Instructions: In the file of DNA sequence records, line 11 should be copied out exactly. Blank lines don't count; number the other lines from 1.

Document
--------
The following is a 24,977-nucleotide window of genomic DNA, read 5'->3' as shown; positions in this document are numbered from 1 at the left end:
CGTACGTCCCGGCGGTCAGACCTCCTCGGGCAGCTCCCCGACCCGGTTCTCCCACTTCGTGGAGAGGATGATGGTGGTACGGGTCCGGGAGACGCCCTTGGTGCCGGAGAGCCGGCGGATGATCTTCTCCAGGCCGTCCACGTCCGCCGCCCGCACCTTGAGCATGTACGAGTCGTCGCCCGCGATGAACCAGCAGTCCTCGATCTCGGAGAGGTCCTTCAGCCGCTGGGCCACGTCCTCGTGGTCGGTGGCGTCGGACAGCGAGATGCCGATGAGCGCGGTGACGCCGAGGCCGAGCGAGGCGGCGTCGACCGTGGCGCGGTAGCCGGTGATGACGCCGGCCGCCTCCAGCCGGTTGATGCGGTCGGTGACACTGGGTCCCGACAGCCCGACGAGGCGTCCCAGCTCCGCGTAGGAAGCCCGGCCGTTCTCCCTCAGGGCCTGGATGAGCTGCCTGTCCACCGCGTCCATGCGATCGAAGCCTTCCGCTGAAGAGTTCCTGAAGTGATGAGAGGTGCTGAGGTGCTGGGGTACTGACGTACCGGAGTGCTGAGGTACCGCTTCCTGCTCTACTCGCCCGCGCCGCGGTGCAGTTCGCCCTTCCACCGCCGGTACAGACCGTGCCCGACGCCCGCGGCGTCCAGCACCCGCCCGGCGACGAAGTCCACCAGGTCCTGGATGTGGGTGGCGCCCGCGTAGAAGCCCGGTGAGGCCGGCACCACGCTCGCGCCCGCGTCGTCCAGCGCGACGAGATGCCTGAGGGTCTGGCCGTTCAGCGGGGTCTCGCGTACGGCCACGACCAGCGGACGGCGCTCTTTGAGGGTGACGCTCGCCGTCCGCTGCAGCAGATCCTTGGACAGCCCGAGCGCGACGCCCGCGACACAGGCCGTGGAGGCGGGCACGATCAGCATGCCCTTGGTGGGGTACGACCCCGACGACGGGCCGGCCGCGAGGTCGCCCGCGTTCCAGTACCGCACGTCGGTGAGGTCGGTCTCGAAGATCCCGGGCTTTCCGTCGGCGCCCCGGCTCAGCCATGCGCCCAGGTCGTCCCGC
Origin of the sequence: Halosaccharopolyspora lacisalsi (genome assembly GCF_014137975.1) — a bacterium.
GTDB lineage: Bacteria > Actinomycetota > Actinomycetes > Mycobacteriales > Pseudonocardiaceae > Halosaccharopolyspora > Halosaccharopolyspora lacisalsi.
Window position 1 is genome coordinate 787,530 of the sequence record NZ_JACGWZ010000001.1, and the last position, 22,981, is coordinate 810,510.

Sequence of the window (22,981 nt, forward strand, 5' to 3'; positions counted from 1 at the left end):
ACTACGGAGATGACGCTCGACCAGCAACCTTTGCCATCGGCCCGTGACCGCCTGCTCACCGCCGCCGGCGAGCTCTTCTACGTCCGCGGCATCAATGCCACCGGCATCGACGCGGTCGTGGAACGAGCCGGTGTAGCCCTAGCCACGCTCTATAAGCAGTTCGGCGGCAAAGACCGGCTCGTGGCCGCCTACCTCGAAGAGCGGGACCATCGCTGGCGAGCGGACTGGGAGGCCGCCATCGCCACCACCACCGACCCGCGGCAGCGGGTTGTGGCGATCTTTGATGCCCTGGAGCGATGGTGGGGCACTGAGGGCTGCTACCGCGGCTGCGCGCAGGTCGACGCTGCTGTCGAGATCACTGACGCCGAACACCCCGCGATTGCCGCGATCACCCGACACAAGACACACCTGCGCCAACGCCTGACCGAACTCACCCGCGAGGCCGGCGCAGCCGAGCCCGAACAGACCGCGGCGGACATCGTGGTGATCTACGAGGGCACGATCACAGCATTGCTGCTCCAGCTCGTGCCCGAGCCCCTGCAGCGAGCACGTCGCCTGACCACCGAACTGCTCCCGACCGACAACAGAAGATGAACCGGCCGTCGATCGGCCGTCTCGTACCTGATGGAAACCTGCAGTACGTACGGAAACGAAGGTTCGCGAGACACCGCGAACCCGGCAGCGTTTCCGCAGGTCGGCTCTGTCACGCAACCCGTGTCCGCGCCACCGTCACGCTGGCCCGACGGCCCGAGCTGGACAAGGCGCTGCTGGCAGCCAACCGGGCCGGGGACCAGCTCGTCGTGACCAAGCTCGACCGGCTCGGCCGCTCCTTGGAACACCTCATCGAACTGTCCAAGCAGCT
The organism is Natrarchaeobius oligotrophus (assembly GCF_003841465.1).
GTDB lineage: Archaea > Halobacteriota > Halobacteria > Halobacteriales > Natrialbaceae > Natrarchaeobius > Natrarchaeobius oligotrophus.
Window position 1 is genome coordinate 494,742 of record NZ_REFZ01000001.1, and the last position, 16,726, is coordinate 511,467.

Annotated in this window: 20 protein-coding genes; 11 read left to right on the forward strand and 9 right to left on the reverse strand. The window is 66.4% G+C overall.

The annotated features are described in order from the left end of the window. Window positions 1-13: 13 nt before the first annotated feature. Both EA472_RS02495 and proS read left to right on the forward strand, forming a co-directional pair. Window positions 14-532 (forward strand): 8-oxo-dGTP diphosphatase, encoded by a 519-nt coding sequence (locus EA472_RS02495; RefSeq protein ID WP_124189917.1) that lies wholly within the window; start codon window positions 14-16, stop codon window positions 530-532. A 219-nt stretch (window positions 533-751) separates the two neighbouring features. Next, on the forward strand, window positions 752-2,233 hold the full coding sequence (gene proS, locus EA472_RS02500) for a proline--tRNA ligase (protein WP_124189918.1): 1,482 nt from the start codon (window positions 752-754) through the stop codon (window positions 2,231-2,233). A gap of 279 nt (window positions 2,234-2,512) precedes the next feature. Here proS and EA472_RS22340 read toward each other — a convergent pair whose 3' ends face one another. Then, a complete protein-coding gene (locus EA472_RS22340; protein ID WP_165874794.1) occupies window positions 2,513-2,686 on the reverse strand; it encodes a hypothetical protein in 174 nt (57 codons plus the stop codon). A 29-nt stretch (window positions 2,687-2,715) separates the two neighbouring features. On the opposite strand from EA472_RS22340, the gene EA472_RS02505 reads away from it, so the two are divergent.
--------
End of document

Annotated in this window: 20 protein-coding genes; 11 read left to right on the forward strand and 9 right to left on the reverse strand. The window is 66.4% G+C overall.